19 October 2009

The Fort, the Court, the Institute and The Museum... A Brief Account of A Great Man Who Made Taiping As It Is.

Salam and Greeting.


It was late 1873. Taiping or formerly was known as Larut was devastated due to the fourth Larut war that has been ongoing for about a year then. Not only that, the war has also made the whole state of Perak divided, involving everybody down from its humble servant up to its honoured royalties.

At the corner of his fort, this powerful and influential man uttered to himself...

Berani mereka ingin mengambil hak aku!!
How dare of them to invade my belongings!!

Sudahlah usaha mereka sendiri telah gagal, kini mahu melibatkan orang Britih pula...
Of all the things they have failed to do, now they wanted to involve the British...

Tidakkah mereka tahu akulah yang membawa masuk pekerja-pekerja lombong tersebut. Malah aku jugalah pemilik lombong-lombong timah, ladang-ladang kopi dan tebu di kawasan jajahan ini...

Don't they know it was me who brought in those miners and it was me who owns all those tin mines and those coffee and sugarcane plantations in this territory...

Tak apalah. Aku akan biar mereka tunggu esok... Selagi aku tak sampai, jangan harap perjanjian tersebut dapat dilaksanakan.
Well, I'll let them wait tomorrow... If I'm not there, they can't proceed with the treaty.

And he did what was uttered. He let them wait for him and it was really quite a while when he finally arrived arrogantly with his own steam ship, Bahtera Bayu.

Well, this is our recollection of what might happened to this man during one of Malaysia's important historical event. This was the Pangkor Treaty. And the man we were referring to was the honourable Orang Kaya Menteri Paduka Tuan Ngah Ibrahim, the Chieftain of Larut.

Ngah Ibrahim succeeded his father, Long Jaafar and became the most powerful man in Larut back then. With a wealth that he generated from the owning of tin mines, coffee and sugar plantations and other businesses, he had built himself a fort that is situated in a small village town in Matang. The fort was strategically located. It was defended by its own guards, equip with modern artillery at that time.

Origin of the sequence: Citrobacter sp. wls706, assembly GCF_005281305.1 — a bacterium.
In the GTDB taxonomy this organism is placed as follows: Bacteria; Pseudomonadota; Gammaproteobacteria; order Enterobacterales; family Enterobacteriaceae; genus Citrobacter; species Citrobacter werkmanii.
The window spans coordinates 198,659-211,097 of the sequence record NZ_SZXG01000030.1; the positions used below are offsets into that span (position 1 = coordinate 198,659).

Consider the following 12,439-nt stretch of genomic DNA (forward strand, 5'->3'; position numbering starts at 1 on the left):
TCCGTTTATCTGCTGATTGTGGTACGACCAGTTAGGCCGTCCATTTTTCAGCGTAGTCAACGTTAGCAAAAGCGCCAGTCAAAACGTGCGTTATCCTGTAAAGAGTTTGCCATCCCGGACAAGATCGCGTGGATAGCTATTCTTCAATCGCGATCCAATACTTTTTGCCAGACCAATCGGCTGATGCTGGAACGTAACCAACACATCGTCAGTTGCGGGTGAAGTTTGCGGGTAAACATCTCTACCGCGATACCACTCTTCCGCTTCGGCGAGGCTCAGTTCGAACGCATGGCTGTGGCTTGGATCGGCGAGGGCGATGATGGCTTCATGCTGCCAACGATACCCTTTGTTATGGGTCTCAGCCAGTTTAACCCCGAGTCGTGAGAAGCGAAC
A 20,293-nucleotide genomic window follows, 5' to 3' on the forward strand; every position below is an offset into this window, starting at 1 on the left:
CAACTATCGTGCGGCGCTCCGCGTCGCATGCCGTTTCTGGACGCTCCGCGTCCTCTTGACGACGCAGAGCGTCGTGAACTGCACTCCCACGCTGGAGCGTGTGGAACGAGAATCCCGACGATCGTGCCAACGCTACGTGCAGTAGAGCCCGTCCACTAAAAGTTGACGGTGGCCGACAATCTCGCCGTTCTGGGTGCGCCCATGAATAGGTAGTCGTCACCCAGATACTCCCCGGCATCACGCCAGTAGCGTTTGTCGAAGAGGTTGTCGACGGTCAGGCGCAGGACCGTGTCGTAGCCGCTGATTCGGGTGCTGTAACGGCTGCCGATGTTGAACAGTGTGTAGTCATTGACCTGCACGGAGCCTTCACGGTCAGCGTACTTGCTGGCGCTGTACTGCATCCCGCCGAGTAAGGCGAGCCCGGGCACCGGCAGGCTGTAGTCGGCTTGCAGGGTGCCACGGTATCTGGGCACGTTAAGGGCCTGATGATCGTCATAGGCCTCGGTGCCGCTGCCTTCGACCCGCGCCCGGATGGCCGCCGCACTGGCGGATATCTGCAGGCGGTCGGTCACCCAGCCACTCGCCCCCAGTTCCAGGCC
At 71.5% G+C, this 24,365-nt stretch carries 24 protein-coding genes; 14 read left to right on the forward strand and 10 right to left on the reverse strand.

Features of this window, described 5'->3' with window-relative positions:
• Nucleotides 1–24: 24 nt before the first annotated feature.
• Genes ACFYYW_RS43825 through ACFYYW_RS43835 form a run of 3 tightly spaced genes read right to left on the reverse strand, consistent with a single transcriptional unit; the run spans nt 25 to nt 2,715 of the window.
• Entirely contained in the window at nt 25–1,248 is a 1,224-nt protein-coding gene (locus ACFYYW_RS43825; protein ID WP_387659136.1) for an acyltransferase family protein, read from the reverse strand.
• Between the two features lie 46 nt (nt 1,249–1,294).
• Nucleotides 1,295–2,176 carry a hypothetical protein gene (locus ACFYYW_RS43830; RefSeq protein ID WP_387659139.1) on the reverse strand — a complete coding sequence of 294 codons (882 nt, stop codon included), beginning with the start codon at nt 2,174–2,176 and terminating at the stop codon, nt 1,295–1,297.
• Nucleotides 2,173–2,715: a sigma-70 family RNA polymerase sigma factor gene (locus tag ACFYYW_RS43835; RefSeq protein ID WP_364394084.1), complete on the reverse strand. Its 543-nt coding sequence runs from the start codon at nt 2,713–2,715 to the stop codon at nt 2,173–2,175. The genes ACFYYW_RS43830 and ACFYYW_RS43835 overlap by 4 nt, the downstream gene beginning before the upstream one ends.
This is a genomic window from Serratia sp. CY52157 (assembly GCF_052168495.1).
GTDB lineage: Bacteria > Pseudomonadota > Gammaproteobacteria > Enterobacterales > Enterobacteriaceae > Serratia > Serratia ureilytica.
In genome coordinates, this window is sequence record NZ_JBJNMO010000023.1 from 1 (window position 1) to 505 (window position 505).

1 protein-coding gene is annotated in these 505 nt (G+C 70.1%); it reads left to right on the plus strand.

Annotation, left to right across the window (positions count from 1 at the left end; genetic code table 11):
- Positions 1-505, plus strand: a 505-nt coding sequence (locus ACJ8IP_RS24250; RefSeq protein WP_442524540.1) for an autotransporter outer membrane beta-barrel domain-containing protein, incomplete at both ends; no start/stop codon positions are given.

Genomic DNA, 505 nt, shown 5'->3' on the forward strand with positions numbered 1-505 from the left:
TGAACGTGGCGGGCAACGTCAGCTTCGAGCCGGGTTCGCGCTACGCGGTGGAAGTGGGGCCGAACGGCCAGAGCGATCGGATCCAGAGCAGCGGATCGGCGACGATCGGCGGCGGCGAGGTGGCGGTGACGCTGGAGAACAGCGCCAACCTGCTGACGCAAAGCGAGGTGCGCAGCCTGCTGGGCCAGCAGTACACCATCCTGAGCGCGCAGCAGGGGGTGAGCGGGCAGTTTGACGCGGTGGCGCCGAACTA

It was a fort.


Not long after the treaty, Ngah Ibrahim was sentence to live in exile due to the suspicion of being involved in the murder of the first British Residence, Mr. James Wheeler Woodford Birch in 1875. All of his properties were confiscated by the British administration who felt that he was a threat to them

This tragic incidence was decided in his previously owned fort, which has been turned into a court. It was done specifically for the hearing of Mr. James Wheeler Woodford Birch murder case.

Pitifully for him, when he was sent to exile to the Seychelles Island, this was the last time Ngah Ibrahim was at his fort alive.

The fort then is a court.


While he was in exile, his fort or the court was converted into teacher's training college and also later as a school.

On both off the occurrence, it was recorded to be the first of its kind in Malaysia. It became the first Malay Teacher Training College and also one of the first primary schools in the country.

However, Ngah Ibrahim did not have the chances to see all this. He was not allowed to come back to Perak. He however was granted to stay in Singapore after few years in the Seychelles Island. He passed away there and was buried in Al-Junied Muslim Cemetery.

The fort and the court then is an institute.


After the school moved to its new building, the fort, the court and the institute has been left deserted for years. However in 1985, the building and its compound has been taken over by the Museum Department of Malaysia. It was then being converted into a museum.

Nothing much was offered then.

But, few years back an extensive research was done by few of his descendants to relocate Ngah Ibrahim cemetery after they have lost track of its location. It was a day not to be forgotten when Ngah Ibrahim's remnants was brought back and laid to rest forever in his fort on 9th September 2009.

He was given the National Honour and was declared one of Malaysia's National Hero to be remembered.

At last, this great man has returned to his home after years in exile.

May his soul rest in peace. Al-Fatihah...


Nandre The Legend said...

Semoga Allah merahmati roh beliau. Amin.

-adnan (old edwardian)

gilamonster said...

Hello! I am trying to research my family history and believe one of my ancestors lived in Taiping in the late 19th century. Do you have an idea where I can go to research birth, death records or census records around 1860-1900 for the area? Thank you.